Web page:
Penn Hit With Suit Over Gene Therapy
The family of Jesse Gelsinger argued that risks were not disclosed. He died last fall during the program.
Jesse Gelsinger died four days after getting an experimental gene drug to try to correct a inherited liver disorder. By Huntly CollinsInquirer Staff Writer
The family of an Arizona teenager who died last fall during a gene-therapy experiment at the University of Pennsylvania yesterday sued Penn and others involved in the controversial procedure, which aimed to correct an inherited liver disorder.
The suit, filed in Philadelphia Common Pleas Court, follows the first anniversary of the death of Jesse Gelsinger, 18, of Tucson, Ariz., who died here Sept. 17, 1999, four days after getting an experimental gene drug in a trial for which he had volunteered.
But in their complaint, Gelsinger's father, Paul Gelsinger, of Tucson, and his uncle, John Gelsinger, of Medford, N.J., allege that the patient consent form signed by Gelsinger and other trial volunteers deliberately underplayed the risks of the procedure, which shot trillions of disarmed cold viruses directly into patients' livers.
Penn officials yesterday described the Gelsinger family's complaint as "only one version of a very complicated and painful story." They said they would respond to the specific allegations "in due course," declining to do so yesterday.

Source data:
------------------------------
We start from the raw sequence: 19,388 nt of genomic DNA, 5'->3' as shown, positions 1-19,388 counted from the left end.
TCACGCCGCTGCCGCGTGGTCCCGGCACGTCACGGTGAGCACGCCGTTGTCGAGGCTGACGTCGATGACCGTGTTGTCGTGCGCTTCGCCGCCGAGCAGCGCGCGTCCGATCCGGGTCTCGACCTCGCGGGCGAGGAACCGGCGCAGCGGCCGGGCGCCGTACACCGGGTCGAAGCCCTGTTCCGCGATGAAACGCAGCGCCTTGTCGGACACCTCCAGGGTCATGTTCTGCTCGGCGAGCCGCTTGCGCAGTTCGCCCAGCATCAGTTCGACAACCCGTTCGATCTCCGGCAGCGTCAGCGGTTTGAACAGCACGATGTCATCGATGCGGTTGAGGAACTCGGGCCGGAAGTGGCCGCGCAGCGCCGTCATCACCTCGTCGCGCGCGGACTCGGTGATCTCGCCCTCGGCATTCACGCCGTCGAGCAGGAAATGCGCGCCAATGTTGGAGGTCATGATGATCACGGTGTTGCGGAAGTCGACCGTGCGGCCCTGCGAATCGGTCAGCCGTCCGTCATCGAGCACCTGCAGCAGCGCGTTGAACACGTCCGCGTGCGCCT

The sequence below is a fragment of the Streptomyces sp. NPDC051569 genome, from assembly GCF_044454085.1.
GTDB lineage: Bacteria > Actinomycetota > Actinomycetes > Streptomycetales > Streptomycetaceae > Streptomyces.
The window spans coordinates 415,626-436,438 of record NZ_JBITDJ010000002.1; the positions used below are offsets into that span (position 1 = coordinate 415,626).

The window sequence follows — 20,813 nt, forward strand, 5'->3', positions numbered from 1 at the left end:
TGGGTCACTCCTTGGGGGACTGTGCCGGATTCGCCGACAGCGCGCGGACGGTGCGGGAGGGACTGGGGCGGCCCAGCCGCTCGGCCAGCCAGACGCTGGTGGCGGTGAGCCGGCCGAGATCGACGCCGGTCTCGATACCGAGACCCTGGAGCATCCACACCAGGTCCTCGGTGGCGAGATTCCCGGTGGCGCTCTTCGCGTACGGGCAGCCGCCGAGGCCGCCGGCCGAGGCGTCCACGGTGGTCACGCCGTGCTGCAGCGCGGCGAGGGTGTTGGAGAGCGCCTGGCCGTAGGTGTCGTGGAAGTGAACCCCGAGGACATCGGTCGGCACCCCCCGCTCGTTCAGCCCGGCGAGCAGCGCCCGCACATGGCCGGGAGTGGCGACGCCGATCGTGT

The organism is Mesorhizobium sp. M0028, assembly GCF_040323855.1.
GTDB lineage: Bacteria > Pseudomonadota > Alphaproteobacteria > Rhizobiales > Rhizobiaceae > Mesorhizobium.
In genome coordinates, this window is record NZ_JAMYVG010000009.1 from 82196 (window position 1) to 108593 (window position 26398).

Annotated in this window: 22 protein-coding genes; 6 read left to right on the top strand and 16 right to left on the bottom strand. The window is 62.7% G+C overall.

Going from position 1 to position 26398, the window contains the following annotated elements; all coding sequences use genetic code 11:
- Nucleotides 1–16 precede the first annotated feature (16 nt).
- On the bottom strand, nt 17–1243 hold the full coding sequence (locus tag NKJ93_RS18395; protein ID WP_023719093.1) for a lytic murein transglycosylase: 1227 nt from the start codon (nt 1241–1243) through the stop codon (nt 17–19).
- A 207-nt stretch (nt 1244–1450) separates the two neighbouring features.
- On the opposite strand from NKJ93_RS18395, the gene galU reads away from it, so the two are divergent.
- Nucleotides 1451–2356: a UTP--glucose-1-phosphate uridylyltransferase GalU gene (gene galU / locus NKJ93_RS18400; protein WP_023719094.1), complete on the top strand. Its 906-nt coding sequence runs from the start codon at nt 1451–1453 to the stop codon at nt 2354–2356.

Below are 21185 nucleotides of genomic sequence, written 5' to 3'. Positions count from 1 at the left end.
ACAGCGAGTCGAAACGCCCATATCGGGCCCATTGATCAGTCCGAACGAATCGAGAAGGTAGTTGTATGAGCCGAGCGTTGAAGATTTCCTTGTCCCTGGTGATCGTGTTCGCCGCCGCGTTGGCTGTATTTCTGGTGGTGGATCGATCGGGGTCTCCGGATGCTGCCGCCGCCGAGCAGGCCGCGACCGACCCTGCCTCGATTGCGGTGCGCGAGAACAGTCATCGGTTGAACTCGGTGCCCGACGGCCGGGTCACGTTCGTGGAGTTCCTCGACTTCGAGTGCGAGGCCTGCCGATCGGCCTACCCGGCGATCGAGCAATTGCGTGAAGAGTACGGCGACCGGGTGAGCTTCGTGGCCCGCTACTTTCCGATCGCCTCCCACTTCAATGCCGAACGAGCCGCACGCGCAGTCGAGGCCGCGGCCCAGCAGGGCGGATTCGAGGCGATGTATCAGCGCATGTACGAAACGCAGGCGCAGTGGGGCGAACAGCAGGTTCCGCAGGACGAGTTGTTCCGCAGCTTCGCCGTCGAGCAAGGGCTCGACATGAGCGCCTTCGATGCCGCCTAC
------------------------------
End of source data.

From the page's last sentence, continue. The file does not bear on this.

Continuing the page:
The suit also contends that the three doctors who conducted the trial should never have enrolled Gelsinger because his ammonia levels were higher than those specified in the trial protocol.
It also alleges that Penn's experiment was fraught with conflicts of interest - including was the financial stake of James M. Wilson, the Penn doctor in charge of the experiment - which were not sufficiently explained to Gelsinger and other patients.
Arthur Caplan, the Penn ethicist who advised Wilson's team to conduct the experiment on relatively healthy adults rather than sick babies, is also named as a defendant.
Alan Milstein, a Moorestown lawyer representing the Gelsinger family, said he would seek maximum monetary damages allowable under the law. He said the timing of the suit was not coincidental.
"Paul thought it was appropriate that we file action at the anniversary of his son's death," Milstein said. "This is something that still affects him. He wants to get to the truth, and he wants those accountable to be held responsible."
In a statement, Penn officials said the first anniversary of Gelsinger's death - which they believe was a tragic accident - was "a sobering moment" for the university.
"Our deepest sympathy is with the Gelsinger family at this very difficult time," university officials said.
Penn officials said they were trying to correct weaknesses at the school's Institute for Human Gene Therapy but argued that those weaknesses - which prompted federal regulators to shut down the program's human trials - did not contribute to Gelsinger's death.
Penn also said it "categorically rejects" the complaint's charge that financial gain "played any part in any aspect" of the trial.